This is a special edition of my former column, Sports on the Air:
Not surprisingly, Buffalo Sabres fans lost interest in the final 10 televised games of the National Hockey League season and that led to the team’s lowest-rated season in several seasons.
The final 10 games averaged about a 3.4 rating, which brought the season average of 56 games down to about a 4.3 rating.
The 51 games on MSG averaged a 4.27 rating, the four games on cable’s NBCSN a 5.0 (one was simulcast) and the two games on NBC affiliate WGRZ-TV averaged a 5.8 rating.
That is a huge decline from the 7.05 rating for the first 50 games of the abbreviated 2019-2020 season. The average for the entire 69-game season is unavailable but bound to have declined from the 7 rating.
This past season’s decline is even much larger when compared to the Sabres’ 8.1 average rating in the 2018-19 season.
But the rating for this disastrous season – which led to the Sabres winning the rights Wednesday to the No. 1 pick in the draft – was in the ballpark of the 4.8 average for the team's games in the 2017-18 season.
Of course, ratings are bound to substantially decline when a team finishes last in the NHL and undergoes a long winless streak.
Still, there are many prime-time broadcast network programs that don’t receive a live rating as high as 4.3.
The Sabres still do well ratings-wise compared to other NHL teams, but just not as well as they did when they were annually No. 1 or No. 2 among the 31 teams.
The Sports Business Journal reported recently that the Sabres TV ratings slipped to No. 4 in the NHL this past season, behind Pittsburgh, Las Vegas and St. Louis.
All those teams had one thing in common – they made the Stanley Cup playoffs.
Even with the Sabres’ last-place finish, the TV ratings here were only .01 behind third-place St. Louis.
However, it should be noted that a rating point in Buffalo is worth much fewer households than a point in most NHL markets.
A rating point in Buffalo, the No. 53 market, equals 5,285 households. A point in St. Louis, the No. 23 market, equals 11,172 households. A point in Pittsburgh, the No. 26 market, equals 10,408 households. A point in Las Vegas, the No. 40 market, equals 7,382 households.
In other words, the ratings between Buffalo and St. Louis are practically in a statistical tie, but St. Louis games enter about twice as many households.
Sahlen Field and Buffalo may receive some positive comments on the telecasts of road teams coming here to watch the Toronto Blue Jays play in their temporary home.
But the people calling the games aren’t here to have the full experience and share it with viewers back home.
According to Brad Bisbing, who oversees media relations for the Buffalo Bisons, none of the announcers from teams coming to Buffalo is scheduled to be here yet. Even the Blue Jays’ announcers are calling the games remotely.
The Blue Jays also don’t get many games on American television, which means the primary avenue to see the games and hear what is being said about Sahlen Field will be if you purchase a Major League Baseball television package.
Of course, New York Yankees games come into Western New York from the YES channel on cable, with some games also carried on WNYO-TV.
However, a YES spokesperson told me Wednesday that the plan remains for Yankee announcers to call the games against Toronto June 15-17 remotely and not come here.
Things could change quickly as coronavirus rates continue to decline, more people are vaccinated and Major League Baseball adjusts.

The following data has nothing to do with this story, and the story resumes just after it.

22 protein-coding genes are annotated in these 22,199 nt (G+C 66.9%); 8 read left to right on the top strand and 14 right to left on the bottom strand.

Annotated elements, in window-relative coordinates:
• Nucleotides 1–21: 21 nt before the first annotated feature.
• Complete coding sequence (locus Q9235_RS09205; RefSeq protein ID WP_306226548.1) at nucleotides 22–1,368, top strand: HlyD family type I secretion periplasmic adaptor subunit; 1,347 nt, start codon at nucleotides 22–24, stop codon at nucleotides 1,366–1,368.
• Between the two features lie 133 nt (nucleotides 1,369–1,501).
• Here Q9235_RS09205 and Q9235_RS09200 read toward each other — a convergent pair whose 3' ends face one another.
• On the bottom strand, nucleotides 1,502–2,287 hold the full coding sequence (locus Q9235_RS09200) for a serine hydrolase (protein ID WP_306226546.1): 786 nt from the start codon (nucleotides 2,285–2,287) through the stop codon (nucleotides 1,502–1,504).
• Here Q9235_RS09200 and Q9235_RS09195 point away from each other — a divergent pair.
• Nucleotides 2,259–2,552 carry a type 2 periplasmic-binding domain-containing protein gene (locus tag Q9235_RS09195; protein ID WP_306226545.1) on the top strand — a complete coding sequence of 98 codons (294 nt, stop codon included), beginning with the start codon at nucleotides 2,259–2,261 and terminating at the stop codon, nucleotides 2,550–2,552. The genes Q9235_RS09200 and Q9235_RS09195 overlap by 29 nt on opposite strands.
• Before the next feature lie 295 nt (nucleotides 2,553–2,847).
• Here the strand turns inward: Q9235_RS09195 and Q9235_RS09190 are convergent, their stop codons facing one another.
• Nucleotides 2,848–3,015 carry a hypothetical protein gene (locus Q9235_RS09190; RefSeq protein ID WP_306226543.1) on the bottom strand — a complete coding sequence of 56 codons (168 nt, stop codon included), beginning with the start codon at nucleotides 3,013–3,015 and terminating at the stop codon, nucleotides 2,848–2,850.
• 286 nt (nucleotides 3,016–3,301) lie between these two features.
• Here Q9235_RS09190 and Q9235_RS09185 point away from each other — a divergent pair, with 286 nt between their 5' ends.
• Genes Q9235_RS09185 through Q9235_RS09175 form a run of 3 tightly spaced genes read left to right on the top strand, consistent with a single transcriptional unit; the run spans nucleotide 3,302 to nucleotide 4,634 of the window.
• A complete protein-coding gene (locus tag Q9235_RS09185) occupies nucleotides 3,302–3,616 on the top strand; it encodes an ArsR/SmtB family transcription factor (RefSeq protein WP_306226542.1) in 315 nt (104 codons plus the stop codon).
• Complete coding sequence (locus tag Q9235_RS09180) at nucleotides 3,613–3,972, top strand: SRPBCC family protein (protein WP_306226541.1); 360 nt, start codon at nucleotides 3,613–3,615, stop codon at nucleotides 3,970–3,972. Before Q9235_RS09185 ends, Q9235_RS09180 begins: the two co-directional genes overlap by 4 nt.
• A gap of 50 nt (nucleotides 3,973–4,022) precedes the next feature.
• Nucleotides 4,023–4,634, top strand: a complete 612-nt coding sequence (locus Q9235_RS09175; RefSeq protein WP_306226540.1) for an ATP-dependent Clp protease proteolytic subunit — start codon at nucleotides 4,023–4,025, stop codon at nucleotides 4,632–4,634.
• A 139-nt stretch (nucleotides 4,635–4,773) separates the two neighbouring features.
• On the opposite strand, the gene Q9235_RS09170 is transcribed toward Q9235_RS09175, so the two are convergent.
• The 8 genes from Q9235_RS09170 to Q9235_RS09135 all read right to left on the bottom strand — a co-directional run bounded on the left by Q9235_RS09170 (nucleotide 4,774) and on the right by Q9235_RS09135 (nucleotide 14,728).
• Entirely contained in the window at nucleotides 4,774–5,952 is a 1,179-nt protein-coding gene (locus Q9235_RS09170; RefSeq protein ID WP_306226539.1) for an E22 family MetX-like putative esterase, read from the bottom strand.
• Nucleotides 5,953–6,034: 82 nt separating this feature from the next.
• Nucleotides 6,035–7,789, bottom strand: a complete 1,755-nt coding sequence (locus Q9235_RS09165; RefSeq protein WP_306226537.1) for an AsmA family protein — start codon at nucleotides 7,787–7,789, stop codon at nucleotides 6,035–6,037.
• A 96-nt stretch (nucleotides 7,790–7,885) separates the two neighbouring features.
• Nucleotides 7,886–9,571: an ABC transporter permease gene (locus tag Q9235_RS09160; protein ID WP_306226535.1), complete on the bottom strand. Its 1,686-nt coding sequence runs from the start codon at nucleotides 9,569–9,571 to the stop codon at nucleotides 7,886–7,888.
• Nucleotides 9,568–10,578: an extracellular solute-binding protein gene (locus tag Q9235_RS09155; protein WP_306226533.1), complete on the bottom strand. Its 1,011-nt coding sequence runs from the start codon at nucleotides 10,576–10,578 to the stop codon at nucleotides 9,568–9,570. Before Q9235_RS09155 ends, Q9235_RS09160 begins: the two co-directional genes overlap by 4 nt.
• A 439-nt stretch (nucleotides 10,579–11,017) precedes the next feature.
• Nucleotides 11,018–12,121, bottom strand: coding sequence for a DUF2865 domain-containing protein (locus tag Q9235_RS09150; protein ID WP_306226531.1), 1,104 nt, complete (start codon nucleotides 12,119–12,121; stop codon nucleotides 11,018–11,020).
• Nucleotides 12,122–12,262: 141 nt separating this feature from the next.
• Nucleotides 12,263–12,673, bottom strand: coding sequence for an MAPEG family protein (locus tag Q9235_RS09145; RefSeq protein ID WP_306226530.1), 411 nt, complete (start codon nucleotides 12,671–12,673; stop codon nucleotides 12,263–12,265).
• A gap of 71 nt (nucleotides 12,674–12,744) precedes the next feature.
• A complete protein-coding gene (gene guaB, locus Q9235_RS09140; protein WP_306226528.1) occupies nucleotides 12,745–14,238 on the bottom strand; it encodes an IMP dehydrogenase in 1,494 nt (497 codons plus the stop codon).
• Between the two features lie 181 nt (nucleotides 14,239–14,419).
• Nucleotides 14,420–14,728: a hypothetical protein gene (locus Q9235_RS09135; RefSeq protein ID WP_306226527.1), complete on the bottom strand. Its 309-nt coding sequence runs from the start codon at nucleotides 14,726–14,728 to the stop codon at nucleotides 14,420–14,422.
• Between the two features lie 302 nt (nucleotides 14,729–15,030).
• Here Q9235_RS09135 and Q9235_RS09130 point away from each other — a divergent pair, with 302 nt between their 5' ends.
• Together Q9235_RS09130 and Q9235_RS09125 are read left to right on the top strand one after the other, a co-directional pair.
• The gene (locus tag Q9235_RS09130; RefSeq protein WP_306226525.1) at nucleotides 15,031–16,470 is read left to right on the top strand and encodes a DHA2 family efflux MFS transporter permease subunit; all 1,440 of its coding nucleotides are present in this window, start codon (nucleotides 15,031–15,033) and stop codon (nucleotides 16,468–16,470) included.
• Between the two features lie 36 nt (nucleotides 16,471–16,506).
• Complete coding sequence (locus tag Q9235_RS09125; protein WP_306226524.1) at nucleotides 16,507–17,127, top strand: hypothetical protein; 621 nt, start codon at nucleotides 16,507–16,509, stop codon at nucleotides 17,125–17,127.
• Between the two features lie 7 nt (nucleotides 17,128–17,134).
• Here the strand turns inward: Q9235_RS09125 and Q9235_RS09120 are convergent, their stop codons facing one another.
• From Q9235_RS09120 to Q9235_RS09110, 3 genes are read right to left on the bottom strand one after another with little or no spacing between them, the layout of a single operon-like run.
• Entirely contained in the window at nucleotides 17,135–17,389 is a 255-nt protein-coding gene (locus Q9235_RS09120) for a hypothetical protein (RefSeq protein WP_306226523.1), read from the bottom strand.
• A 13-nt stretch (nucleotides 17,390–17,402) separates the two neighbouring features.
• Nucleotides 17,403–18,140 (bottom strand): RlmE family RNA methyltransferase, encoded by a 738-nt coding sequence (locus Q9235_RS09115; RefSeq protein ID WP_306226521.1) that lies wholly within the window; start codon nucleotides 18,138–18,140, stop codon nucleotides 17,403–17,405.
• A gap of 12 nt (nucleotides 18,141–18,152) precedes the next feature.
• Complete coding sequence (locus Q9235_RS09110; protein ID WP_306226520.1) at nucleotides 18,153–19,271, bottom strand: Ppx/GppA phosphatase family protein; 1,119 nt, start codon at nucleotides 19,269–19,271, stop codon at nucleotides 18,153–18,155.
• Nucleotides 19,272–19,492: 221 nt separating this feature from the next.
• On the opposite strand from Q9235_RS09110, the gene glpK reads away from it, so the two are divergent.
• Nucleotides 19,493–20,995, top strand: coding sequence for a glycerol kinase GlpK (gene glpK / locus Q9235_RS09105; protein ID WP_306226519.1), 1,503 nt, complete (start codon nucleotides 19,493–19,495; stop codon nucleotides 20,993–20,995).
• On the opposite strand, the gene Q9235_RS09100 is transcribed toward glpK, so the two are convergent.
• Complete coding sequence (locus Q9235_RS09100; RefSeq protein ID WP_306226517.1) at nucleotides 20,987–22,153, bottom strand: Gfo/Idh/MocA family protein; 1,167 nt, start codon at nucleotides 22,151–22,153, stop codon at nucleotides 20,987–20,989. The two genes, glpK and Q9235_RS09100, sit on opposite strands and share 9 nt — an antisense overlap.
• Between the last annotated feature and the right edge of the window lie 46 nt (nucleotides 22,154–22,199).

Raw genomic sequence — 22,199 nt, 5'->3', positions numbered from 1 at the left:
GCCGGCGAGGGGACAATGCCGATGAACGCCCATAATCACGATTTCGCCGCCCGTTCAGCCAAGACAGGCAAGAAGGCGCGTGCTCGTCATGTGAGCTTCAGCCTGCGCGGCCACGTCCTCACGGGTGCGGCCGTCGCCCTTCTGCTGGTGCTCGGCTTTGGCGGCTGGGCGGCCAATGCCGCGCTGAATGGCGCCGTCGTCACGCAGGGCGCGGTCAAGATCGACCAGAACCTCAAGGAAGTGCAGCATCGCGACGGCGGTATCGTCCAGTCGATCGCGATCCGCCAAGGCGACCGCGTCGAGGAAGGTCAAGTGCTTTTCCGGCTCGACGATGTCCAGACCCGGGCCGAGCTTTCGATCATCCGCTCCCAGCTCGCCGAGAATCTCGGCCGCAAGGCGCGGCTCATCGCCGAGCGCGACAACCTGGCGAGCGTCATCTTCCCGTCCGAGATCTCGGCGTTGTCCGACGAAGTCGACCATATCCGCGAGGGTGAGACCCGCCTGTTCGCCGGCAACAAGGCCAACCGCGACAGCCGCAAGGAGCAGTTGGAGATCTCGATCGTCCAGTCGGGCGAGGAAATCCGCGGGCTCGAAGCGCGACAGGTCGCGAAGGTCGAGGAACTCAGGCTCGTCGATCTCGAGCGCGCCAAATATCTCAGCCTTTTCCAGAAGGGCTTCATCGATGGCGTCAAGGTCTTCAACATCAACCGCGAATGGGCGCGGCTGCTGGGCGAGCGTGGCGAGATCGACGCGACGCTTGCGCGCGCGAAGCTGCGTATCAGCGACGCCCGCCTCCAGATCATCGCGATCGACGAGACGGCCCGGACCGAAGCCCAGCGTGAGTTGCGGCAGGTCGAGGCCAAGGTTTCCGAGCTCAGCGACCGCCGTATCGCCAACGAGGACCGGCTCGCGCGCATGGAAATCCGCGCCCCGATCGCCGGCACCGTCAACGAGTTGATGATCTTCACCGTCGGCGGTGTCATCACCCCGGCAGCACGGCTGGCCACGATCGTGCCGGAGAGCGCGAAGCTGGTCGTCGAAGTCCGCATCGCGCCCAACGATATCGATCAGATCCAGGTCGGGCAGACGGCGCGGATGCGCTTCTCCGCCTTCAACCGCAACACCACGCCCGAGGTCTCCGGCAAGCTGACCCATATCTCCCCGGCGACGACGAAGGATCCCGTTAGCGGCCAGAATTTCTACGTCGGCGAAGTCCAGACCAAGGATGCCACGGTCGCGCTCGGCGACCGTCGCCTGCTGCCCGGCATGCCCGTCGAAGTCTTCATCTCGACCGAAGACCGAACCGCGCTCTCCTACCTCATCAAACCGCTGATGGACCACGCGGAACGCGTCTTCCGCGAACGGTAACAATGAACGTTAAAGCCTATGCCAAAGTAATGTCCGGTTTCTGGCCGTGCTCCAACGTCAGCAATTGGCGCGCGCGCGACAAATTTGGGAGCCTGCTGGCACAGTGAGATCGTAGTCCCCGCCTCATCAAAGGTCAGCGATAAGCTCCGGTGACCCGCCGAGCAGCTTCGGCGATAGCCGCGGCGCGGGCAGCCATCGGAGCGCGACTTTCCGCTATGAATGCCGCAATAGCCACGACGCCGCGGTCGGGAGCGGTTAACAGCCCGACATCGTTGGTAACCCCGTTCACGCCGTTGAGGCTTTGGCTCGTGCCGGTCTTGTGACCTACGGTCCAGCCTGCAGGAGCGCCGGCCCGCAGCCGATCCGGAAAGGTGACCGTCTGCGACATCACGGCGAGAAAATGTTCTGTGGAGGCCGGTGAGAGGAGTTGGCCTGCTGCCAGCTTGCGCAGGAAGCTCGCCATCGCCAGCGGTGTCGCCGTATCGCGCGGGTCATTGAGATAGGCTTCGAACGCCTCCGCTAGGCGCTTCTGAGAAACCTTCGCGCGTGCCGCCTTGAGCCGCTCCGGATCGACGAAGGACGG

With the Buffalo Bills games approaching, there are numerous questions concerning media plans for the NFL season that are unanswerable right now. At least no one is commenting publicly about the plans.
As of now, sources tell me the Bills and Entercom, the owner of WGR radio don’t even have a deal in place to carry the games next season. Entercom owns the three strongest AM stations in the market – WGR, WBEN and WKBW – and radio companies are struggling nationally so the Bills wouldn’t seem to have any significant local alternatives.
Once Entercom and the Bills make the deal, one question is whether analyst Eric Wood will return to the booth. He was replaced by Steve Tasker last season, largely because of issues connected to Covid-19 protocols that made it difficult for Wood to do the games.
Another issue is whether play-by-play man John Murphy and the analyst will travel to road games or do them remotely off television monitors in Orchard Park as they did last season.
There are obvious benefits for announcers to be at the games, including seeing the whole field and what is happening on the sidelines.
There is national speculation that some stations will prefer to continue to do the games remotely to save money, but it is unclear how much money can be saved.
The Bills announcers have flown to games on the team plane in the past, but that could be more difficult now due to the league’s Covid-19 protocols.
Another big issue potentially affecting all the media is whether reporters will be allowed in locker rooms again or if teams will continue to have players do Zoom interviews before or after games.
Reporters need better access to make connections with individual players and ask things privately to get beyond the shared sound bites offered via video calls.
Some reporters have openly complained that they haven’t even meet some of the key Bills they have covered, including wide receiver Stefon Diggs, and haven’t been able to speak privately with quarterback Josh Allen.
Reporters who cover the Sabres have had a similar problem. They were unable to speak to Jack Eichel. He addressed his “disconnection” with the organization in a Zoom interview after the season ended.
If the locker room had been open, there would have been a better chance for a reporter to be close enough to Eichel to know his feelings even if he only wanted to reveal them on background and not for attribution.
The less access reporters get often leads to less insight.